The New Hope in Disney's Dismal Earnings Report: Disney Plus

Sam Blake

Sam primarily covers entertainment and media for dot.LA. Previously he was Marjorie Deane Fellow at The Economist, where he wrote for the business and finance sections of the print edition. He has also worked at the XPRIZE Foundation, U.S. Government Accountability Office, KCRW, and MLB Advanced Media (now Disney Streaming Services). He holds an MBA from UCLA Anderson, an MPP from UCLA Luskin and a BA in History from University of Michigan. Email him at samblake@dot.LA and find him on Twitter @hisamblake

The New Hope in Disney's Dismal Earnings Report: Disney Plus

COVID-19 has so far vaporized $1.4 billion of Disney's operating income, the media giant reported in its second-quarter earnings statement.

The bulk of it: A $1 billion loss from the entertainment giant's parks, experiences and products segment, as Disney has had to close its theme parks and retail stores and suspend cruises and tours because of the novel coronavirus. Overall earnings per share fell 63% year-on-year, a stark difference from what investors have come to expect from most Disney earnings periods. The company also announced that it will forego its semiannual dividend in July, which it estimated will save over $1 billion.


Nestled within the bleakness, however, shines Disney's streaming platform, Disney+, perhaps a New Hope in a pandemic era where the virus is shutting down filming and forcing people to stream instead of heading to the cinema.

The streaming service — which launched in November offering a wide range of viewing options including Disney originals, Star Wars, Marvel, and the former 21st Century Fox library — now boasts 54.5 million subscribers, the company said. That number is bolstered by subsidized users through a partnership with Verizon, and the conversion of Disney-owned Indian media firm Hotstar customers to Disney+. Yet, executives touted the platform's performance as a sign of Disney's resiliency and cause for optimism.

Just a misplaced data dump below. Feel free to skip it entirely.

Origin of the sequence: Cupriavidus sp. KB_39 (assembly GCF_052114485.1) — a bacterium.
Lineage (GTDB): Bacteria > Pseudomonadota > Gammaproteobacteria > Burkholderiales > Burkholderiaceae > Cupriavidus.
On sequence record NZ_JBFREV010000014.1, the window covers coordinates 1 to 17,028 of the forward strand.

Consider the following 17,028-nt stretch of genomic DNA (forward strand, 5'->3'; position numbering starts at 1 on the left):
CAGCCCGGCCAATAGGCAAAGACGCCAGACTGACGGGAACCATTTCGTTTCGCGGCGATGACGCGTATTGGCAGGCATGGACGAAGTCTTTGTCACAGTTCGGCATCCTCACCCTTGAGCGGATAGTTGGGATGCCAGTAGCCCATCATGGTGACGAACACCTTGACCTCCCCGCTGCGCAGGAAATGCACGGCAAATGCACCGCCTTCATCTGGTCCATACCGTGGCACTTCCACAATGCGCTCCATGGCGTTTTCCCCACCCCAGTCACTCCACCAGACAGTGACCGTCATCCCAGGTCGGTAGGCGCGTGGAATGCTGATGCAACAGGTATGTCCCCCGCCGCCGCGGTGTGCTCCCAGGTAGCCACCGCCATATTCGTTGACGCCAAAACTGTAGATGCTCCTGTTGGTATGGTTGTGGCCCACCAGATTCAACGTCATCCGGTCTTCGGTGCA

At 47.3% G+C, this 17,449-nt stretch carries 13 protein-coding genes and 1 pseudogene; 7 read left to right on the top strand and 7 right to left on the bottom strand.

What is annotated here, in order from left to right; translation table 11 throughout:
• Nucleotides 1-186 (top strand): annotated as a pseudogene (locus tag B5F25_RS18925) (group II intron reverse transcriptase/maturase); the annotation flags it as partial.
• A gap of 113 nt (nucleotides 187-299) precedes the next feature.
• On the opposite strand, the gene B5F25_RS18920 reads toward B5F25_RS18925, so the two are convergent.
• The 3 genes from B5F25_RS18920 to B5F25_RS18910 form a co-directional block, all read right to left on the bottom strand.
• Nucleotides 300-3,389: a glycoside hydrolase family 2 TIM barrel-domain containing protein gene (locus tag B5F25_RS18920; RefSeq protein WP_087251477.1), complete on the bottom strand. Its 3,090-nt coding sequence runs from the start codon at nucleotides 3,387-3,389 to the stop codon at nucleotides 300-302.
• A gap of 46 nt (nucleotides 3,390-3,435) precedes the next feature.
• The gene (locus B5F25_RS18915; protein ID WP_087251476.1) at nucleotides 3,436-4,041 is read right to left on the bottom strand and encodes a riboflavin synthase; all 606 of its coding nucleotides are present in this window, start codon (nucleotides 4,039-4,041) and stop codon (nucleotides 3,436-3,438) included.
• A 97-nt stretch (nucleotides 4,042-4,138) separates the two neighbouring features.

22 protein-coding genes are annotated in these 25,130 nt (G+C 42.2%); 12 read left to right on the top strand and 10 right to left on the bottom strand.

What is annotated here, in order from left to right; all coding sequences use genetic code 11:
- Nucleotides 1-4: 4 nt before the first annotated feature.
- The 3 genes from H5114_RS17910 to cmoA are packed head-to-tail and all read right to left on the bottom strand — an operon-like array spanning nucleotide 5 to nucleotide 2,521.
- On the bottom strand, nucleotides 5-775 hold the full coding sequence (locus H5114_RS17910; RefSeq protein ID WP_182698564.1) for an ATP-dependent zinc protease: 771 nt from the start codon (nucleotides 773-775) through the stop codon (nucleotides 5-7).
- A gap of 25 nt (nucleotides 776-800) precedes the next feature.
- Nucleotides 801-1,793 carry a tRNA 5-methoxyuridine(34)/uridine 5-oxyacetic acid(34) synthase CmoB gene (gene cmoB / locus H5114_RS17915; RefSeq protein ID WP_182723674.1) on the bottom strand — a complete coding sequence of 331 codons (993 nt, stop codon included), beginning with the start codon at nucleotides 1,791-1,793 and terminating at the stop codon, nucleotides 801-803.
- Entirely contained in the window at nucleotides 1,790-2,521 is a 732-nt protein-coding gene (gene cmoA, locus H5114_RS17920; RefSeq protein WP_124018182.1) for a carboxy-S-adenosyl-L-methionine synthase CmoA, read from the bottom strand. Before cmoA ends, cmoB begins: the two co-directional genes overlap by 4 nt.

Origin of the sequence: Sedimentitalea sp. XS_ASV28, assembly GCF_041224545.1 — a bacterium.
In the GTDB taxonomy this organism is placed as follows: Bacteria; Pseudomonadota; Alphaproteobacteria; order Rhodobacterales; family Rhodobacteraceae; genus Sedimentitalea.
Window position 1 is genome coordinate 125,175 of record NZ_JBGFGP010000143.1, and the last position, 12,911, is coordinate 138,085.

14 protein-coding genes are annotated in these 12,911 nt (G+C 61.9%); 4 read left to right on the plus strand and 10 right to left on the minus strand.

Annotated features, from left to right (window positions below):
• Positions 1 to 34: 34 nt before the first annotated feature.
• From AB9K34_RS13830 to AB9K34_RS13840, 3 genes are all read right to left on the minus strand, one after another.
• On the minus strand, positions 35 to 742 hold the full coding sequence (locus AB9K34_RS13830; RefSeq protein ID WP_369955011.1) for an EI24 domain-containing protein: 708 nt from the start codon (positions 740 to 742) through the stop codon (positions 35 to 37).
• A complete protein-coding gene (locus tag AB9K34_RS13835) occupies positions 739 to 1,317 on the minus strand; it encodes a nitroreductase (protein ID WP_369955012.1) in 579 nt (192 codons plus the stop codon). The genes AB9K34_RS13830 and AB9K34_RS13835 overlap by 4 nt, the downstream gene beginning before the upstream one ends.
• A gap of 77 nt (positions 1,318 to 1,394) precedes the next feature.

Disney+ Booth And Signage D23 Expo 2019 | Anthony Quintano | Flickr live.staticflickr.com

Adding some color to the grim figures surrounding Disney's theme parks, the company announced it plans to reopen its Shanghai park on May 11th. Numerous safety measures will be implemented, including requirements that employees and guests wear masks, and density restrictions.

LightShed Partners media analyst Rich Greenfield has described the position Disney is in with its parks as a "lose-lose," wherein a given park must either remain closed and eat its fixed costs, or open and risk low attendance plus reputation damage should problems arise. The Shanghai park experience will be a beacon for what to expect regarding Disney's other parks in Tokyo, Hong Kong, Paris, Orlando and Anaheim.

Similarly, the expected performance of Disney's film slate will be informed by film releases elsewhere, said Chief Executive Bob Chapek during a call with analysts. Christopher Nolan's Tenet remains set for release by AT&T-owned Warner Bros. on July 17; Chapek pointed to the film, which he referred to as an anonymous "competitive movie," as a good clue for what to expect for Disney's own tentpole film Mulan, which is set to reach the big screen one week later (originally scheduled for March 27).